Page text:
Jump to content


This site uses cookies. By using this site, you agree to accept cookies, unless you've opted out. (US government web page with instructions to opt out: http://www.usa.gov/optout-instructions.shtml)

Ananiashvili & Georgian stars - Ratmansky Triple BillNov.4-6, 2011 - Brooklyn, Manhattan & DC


  • Please log in to reply
12 replies to this topic

#1 Natalia

Natalia

    Rubies Circle

  • Foreign Correspondent
  • PipPipPipPipPipPipPip
  • 4,403 posts

Posted 01 November 2011 - 06:35 AM

A small contingent from the State Ballet of Georgia, led by Nina Ananiashvili, will be in NYC and Wash, DC, this weekend, performing three Ratmansky ballets, to the accompaniment of Bolshoi instrumentalists.

http://www.playbilla...ticle/8609.html

The fun begins on Thursday with a Welcome Reception for the dancers at a NY-area art gallery;details in the above article.

No word yet on who will be the other dancers...but I am seriously hoping for Lali Kandelaki! Posted Image

#2 Natalia

Natalia

    Rubies Circle

  • Foreign Correspondent
  • PipPipPipPipPipPipPip
  • 4,403 posts

Posted 07 November 2011 - 04:27 AM

Went to last night's performance @ Lisner Auditorium in DC. Lovely, lovely program, featuring three ballets by Alexei Ratmansky + an added 'bonus' by Nina Ananiashvili: The Swan.

Wishes do come true: Lali Kandelaki was there...still fouetteing beautifully, after all of these years! She danced the roles that had been originally taken by the Kirov's Tatyana Terekhova back in Jan 1998, when I first saw the two earlier works -- Charms of Mannerism and Dreams of Japan -- at the Mariinsky. The newer work, the romantic piano ballet Bizet Variations, was choreographed for the Georgian troupe in 2007/08, and presented on tour in the USA, including the Brooklyn Academy of Music, where I first saw it in March '08. In addition to the three Ratmansky works, the audience was treated to the Struchkova version of Fokine's 'The Swan' by Ananiashvili, full of emotion, with a dollop of the affectations that we've all come to love in this artist. The audience, packed with Georgians from the DC area, went crazy.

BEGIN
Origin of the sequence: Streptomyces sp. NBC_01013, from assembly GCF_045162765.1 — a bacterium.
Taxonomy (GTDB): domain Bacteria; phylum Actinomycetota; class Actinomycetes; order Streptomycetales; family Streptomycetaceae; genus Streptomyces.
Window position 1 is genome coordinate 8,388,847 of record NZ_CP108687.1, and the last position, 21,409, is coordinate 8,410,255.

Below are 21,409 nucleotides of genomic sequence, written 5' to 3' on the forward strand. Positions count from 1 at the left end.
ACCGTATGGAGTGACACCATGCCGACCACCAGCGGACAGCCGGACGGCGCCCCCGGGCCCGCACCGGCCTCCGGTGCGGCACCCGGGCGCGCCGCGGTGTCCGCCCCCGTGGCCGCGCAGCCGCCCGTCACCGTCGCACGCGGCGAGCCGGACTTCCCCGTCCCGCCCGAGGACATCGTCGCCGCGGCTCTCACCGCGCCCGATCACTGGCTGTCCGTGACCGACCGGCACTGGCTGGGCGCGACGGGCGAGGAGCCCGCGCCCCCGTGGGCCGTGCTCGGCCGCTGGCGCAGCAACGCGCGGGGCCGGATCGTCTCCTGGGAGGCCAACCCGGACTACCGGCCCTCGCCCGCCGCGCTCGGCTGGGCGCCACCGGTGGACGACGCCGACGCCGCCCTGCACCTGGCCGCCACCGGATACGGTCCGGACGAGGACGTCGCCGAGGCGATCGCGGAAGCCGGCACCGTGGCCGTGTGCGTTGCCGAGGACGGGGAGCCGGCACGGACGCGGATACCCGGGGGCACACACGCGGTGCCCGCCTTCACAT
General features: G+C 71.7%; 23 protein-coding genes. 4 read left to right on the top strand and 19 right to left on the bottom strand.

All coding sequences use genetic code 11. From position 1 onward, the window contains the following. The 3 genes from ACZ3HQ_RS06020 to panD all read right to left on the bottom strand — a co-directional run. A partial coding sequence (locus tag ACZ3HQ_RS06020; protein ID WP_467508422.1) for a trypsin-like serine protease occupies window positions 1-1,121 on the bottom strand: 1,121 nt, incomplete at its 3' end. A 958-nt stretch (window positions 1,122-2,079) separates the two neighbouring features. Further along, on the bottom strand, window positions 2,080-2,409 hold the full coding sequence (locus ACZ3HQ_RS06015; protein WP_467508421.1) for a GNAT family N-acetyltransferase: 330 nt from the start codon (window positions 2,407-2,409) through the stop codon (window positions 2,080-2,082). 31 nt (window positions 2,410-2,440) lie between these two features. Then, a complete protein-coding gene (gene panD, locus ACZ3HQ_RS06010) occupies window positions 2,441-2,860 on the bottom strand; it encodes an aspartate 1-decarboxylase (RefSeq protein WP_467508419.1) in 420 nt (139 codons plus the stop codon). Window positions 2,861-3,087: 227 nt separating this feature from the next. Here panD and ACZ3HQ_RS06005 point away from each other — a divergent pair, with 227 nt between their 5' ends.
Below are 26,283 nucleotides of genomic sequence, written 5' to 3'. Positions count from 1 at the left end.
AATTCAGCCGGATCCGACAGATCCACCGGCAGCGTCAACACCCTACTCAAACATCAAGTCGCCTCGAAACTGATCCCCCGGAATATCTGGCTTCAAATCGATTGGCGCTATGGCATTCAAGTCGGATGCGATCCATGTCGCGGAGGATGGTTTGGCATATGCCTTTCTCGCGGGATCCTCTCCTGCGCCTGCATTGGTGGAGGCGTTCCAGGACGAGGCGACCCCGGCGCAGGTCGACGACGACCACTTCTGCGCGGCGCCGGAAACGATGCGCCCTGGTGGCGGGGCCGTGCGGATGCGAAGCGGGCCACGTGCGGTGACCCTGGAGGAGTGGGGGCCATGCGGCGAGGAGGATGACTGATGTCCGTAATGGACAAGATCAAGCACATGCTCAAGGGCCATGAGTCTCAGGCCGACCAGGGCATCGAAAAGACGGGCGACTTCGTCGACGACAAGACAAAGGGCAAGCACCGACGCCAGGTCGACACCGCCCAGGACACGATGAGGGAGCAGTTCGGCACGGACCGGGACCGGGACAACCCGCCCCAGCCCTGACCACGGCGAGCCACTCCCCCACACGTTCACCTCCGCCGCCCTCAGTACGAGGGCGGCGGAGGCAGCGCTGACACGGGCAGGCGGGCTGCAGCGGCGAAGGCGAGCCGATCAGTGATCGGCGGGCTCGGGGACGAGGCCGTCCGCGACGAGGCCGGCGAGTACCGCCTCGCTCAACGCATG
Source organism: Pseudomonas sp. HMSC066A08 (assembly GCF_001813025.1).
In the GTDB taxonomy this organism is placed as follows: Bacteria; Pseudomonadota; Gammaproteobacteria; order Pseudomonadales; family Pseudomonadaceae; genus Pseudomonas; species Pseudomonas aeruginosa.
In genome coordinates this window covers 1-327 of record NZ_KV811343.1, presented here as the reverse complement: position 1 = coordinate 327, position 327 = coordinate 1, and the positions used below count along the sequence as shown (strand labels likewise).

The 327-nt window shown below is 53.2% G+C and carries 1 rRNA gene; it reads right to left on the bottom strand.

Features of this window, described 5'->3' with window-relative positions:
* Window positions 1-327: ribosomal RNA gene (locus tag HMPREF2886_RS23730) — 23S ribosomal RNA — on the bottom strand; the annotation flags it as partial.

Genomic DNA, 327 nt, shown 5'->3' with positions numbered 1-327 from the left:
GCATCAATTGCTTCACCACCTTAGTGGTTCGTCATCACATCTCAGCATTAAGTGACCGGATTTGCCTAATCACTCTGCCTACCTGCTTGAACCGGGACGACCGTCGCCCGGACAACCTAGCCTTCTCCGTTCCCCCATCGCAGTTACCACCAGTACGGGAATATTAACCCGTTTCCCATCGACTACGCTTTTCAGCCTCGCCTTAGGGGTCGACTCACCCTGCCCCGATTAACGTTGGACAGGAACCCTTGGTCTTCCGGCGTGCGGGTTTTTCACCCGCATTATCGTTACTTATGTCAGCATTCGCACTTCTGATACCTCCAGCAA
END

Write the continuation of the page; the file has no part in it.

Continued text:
During intermissions, a crew from Georgian TV ran around interviewing audience members. During the show, strong lights would be beamed at sections of the audience to register the adoration.

Sole complaint: The theater ran out of playbills early, so half the audience had none; I was lucky that a very kind gentleman offered to share with his wife and gave me his own copy. The show had been nearly sold out for a while; hence, one would think that the organizers would have printed the correct number of programs.

I am seriously hoping that the entire Georgian troupe returns to the USA (incl. DC) soon with a full Laurencia...starring Lali, who, I'm told, is extraordinary in the title role. Take a sneak peek:


#3 puppytreats

puppytreats

    Gold Circle

  • Inactive Member
  • PipPipPipPipPipPip
  • 751 posts

Posted 07 November 2011 - 08:36 AM

The NY audience was filled with Georgians and Russians. I went at the last minute, having seen "First Position" at a film festival in NY in the afternoon. I had no time to change my clothing, so I went in jeans, but the entire audience was all dressed up. I felt really out of place. It was quite different from the way New Yorkers and tourists dress at the State Theatre or the Met.